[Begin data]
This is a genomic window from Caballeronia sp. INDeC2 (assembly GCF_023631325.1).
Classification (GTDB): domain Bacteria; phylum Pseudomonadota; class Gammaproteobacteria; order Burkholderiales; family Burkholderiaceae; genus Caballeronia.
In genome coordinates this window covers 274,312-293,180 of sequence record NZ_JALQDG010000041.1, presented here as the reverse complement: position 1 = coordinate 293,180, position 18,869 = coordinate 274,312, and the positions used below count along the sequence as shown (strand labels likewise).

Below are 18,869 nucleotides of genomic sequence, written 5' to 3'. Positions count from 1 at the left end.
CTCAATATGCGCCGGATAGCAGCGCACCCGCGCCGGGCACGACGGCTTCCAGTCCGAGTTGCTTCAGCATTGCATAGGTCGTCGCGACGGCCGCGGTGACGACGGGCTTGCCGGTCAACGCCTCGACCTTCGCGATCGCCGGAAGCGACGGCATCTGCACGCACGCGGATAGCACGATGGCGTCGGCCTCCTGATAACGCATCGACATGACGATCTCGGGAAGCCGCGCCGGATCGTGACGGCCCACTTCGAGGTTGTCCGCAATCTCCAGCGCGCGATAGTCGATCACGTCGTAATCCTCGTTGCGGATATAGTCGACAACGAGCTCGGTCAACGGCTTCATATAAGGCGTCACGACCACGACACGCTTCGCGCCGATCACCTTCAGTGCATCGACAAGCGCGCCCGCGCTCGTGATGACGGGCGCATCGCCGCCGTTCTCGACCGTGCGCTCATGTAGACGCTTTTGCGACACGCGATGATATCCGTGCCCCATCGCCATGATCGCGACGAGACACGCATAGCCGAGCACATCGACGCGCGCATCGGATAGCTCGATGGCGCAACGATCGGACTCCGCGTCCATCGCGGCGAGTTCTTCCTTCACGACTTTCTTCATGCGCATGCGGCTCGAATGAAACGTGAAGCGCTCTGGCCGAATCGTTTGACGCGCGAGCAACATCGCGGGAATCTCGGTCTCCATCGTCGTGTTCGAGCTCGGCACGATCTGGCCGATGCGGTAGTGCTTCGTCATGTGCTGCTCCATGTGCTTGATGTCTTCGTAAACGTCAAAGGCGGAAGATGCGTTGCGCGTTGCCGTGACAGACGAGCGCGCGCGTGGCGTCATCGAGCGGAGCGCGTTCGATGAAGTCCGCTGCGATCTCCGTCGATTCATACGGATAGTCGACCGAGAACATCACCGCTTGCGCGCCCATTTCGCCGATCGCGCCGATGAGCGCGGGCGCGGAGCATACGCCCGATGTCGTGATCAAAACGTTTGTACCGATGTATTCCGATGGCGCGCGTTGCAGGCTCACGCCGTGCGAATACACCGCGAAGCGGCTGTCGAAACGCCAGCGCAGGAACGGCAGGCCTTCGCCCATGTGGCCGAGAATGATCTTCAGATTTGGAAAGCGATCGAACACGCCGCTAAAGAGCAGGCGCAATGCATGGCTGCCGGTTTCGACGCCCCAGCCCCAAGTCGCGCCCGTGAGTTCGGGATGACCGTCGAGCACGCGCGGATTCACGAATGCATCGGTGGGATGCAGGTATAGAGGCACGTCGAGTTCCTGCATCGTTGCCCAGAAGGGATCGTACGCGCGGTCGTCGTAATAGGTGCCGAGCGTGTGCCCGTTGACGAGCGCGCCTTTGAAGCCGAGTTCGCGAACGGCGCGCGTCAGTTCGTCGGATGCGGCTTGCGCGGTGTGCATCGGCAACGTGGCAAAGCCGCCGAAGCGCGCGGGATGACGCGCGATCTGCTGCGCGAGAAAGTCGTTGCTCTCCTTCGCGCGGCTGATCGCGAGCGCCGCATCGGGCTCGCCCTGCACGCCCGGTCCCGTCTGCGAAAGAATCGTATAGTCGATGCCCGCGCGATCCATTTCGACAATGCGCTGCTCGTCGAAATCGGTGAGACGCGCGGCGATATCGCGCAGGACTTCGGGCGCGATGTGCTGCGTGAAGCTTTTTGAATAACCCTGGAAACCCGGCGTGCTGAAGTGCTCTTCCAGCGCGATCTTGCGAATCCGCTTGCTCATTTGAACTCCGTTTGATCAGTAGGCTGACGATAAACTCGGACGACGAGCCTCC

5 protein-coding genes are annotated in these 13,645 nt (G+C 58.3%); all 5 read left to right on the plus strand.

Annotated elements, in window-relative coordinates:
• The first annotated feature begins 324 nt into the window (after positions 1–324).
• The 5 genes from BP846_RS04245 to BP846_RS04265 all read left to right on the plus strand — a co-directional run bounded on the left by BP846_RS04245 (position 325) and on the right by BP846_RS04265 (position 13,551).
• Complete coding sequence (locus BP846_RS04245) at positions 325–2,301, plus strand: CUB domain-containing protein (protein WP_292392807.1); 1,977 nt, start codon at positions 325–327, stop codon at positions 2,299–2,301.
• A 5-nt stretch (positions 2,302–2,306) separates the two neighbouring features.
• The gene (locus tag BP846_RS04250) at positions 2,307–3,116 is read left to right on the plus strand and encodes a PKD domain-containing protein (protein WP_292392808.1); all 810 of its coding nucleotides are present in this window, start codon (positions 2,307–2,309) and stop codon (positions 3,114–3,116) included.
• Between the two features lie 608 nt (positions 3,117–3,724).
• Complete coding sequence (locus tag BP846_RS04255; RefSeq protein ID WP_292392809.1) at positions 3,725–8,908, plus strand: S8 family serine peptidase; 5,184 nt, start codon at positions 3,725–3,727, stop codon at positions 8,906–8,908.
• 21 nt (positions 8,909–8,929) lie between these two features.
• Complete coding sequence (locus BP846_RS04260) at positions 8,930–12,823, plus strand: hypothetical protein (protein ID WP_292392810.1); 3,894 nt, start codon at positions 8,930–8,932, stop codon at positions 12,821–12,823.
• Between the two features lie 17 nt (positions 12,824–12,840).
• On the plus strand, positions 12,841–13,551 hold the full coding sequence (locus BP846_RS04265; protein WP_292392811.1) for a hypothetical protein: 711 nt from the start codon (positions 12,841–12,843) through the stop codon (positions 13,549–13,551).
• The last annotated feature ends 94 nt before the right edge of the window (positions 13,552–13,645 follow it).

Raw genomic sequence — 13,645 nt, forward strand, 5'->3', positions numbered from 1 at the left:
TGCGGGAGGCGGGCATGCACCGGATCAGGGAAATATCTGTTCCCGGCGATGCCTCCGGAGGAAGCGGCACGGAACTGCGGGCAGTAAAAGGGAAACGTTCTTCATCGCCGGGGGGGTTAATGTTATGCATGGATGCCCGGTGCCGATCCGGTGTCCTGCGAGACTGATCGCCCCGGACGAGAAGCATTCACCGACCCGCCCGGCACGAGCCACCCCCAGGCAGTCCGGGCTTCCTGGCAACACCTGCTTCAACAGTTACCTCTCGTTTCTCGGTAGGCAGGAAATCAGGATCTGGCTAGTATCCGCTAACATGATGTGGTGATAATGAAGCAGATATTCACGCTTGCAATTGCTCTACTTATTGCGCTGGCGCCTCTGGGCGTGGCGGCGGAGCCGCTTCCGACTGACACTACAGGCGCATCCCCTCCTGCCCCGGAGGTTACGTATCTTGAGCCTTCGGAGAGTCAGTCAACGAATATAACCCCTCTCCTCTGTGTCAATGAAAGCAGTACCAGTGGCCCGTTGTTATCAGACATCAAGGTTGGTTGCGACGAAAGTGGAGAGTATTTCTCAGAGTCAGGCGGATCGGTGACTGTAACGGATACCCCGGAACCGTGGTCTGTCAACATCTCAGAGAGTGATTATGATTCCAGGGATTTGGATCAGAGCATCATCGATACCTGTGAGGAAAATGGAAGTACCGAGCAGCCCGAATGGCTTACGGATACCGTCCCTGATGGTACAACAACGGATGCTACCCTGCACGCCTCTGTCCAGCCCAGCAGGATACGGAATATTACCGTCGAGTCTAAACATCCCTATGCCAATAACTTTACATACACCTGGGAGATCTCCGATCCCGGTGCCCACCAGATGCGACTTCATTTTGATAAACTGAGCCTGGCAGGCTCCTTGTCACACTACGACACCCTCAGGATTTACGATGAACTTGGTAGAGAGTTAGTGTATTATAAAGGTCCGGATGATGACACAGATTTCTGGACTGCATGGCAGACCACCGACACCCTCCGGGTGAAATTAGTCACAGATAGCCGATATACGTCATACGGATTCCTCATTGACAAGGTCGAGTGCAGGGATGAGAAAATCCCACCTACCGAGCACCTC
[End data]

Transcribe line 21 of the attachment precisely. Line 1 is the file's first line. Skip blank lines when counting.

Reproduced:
TGCGGGAGGCGGGCATGCACCGGATCAGGGAAATATCTGTTCCCGGCGATGCCTCCGGAGGAAGCGGCACGGAACTGCGGGCAGTAAAAGGGAAACGTTCTTCATCGCCGGGGGGGTTAATGTTATGCATGGATGCCCGGTGCCGATCCGGTGTCCTGCGAGACTGATCGCCCCGGACGAGAAGCATTCACCGACCCGCCCGGCACGAGCCACCCCCAGGCAGTCCGGGCTTCCTGGCAACACCTGCTTCAACAGTTACCTCTCGTTTCTCGGTAGGCAGGAAATCAGGATCTGGCTAGTATCCGCTAACATGATGTGGTGATAATGAAGCAGATATTCACGCTTGCAATTGCTCTACTTATTGCGCTGGCGCCTCTGGGCGTGGCGGCGGAGCCGCTTCCGACTGACACTACAGGCGCATCCCCTCCTGCCCCGGAGGTTACGTATCTTGAGCCTTCGGAGAGTCAGTCAACGAATATAACCCCTCTCCTCTGTGTCAATGAAAGCAGTACCAGTGGCCCGTTGTTATCAGACATCAAGGTTGGTTGCGACGAAAGTGGAGAGTATTTCTCAGAGTCAGGCGGATCGGTGACTGTAACGGATACCCCGGAACCGTGGTCTGTCAACATCTCAGAGAGTGATTATGATTCCAGGGATTTGGATCAGAGCATCATCGATACCTGTGAGGAAAATGGAAGTACCGAGCAGCCCGAATGGCTTACGGATACCGTCCCTGATGGTACAACAACGGATGCTACCCTGCACGCCTCTGTCCAGCCCAGCAGGATACGGAATATTACCGTCGAGTCTAAACATCCCTATGCCAATAACTTTACATACACCTGGGAGATCTCCGATCCCGGTGCCCACCAGATGCGACTTCATTTTGATAAACTGAGCCTGGCAGGCTCCTTGTCACACTACGACACCCTCAGGATTTACGATGAACTTGGTAGAGAGTTAGTGTATTATAAAGGTCCGGATGATGACACAGATTTCTGGACTGCATGGCAGACCACCGACACCCTCCGGGTGAAATTAGTCACAGATAGCCGATATACGTCATACGGATTCCTCATTGACAAGGTCGAGTGCAGGGATGAGAAAATCCCACCTACCGAGCACCTC